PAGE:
Non surgical methods of tackling hyperhidrosis

Non-surgical methods of treating hyperhidrosisHyperhidrosis is a condition that affects around 1% of the population in the UK, and it is where sweat glands work overzealously, causing excessive sweating. This condition can be embarrassing and can have a detrimental effect on self esteem. It is also one of those unfortunate cyclical conditions, whereby worrying about it can make the condition even worse.

According to NHS choices, this condition can affect your whole body (although this is rare) but more often it will affect areas such as your under arms, palms of your hands, soles of your feet, face and chest, and your groin.

The good news is that there are things that can be done to target this problem. At his surgery Mr Alan Park offers solutions such as Botox injections which can help paralyse the part of the nervous system that is causing excess sweating to occur. However, if you’re not ready to consider seeing an expert yet, there are some handy hints and tips that can help you control the condition.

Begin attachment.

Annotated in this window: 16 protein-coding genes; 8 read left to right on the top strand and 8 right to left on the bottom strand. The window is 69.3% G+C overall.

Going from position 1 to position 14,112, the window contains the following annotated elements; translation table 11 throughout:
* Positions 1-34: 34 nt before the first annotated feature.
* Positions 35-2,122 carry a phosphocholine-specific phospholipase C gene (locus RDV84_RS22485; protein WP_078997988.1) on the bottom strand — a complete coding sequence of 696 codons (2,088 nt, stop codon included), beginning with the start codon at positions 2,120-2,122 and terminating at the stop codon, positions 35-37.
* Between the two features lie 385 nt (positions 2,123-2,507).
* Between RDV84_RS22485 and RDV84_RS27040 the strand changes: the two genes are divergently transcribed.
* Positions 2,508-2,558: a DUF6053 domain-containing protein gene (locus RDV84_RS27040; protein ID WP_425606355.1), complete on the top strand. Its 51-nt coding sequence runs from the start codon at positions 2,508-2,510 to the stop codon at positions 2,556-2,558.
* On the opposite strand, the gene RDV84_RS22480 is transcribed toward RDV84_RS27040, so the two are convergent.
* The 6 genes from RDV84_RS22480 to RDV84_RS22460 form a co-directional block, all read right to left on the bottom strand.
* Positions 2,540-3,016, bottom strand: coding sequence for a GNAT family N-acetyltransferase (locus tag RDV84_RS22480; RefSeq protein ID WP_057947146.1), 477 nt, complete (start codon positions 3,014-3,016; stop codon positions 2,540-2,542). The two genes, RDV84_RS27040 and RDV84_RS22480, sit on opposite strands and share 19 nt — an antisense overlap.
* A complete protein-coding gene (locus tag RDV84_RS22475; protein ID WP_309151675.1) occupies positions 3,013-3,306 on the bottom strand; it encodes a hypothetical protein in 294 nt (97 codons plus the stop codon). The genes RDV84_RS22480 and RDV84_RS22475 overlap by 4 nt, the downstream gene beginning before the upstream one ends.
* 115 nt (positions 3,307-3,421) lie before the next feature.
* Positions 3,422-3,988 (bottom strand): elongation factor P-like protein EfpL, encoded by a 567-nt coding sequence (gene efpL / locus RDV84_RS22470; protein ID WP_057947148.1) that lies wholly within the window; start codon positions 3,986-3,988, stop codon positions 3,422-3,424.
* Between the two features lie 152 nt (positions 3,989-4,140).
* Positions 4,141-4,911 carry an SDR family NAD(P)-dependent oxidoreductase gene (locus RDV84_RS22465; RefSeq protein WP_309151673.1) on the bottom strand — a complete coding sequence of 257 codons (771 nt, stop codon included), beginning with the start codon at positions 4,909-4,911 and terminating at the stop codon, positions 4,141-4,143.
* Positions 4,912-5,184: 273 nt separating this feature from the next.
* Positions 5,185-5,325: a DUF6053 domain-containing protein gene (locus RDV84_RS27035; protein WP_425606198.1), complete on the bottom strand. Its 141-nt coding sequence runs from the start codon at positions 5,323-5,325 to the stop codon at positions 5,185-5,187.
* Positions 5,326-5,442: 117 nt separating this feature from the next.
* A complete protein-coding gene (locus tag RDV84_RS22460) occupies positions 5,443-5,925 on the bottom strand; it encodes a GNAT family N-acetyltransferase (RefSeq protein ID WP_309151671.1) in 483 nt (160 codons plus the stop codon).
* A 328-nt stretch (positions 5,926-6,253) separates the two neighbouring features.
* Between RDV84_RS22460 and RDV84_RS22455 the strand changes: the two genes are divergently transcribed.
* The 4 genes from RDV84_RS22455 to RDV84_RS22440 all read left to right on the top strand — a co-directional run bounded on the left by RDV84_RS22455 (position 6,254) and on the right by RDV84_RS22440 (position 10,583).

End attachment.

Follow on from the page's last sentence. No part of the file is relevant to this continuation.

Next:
Learn the triggers and avoid them

Individuals will find that there are certain things that trigger hyperhidrosis, so the first step is to try and remove yourself from exposure to these. Stressful situations, eating spicy food and drinking alcohol have all been linked with hyperhidrosis, so if these are triggers for you, try to avoid them as much as you can.

Dress appropriately for hyperhidrosis

There are some fabrics that are more accommodating than others, so try wearing loose-fitting, cotton clothing. Avoiding man made fabrics (like nylon) is also helpful, as these are less breathable than natural alternatives. The colour of your clothes can also make a difference. Avoid colours that show wet stains such as bold primary colours, and opt for colours such as black and white, as these can help mask any leaks.

Use an antiperspirant

It is important to understand the difference between ‘deodorant’ and ‘antiperspirant’. Deodorant is purely designed to mask odours, whereas the components in an antiperspirant are designed to help reduce sweat. If you’re suffering with hyperhidrosis then you’ll probably find that normal antiperspirants are not effective enough to keep you dry, however there are stronger alternatives (brands such as Anhydrol and Driclor – both of which contain aluminium chloride as their active ingredient) that are available – although you will often have to ask a pharmacist for these.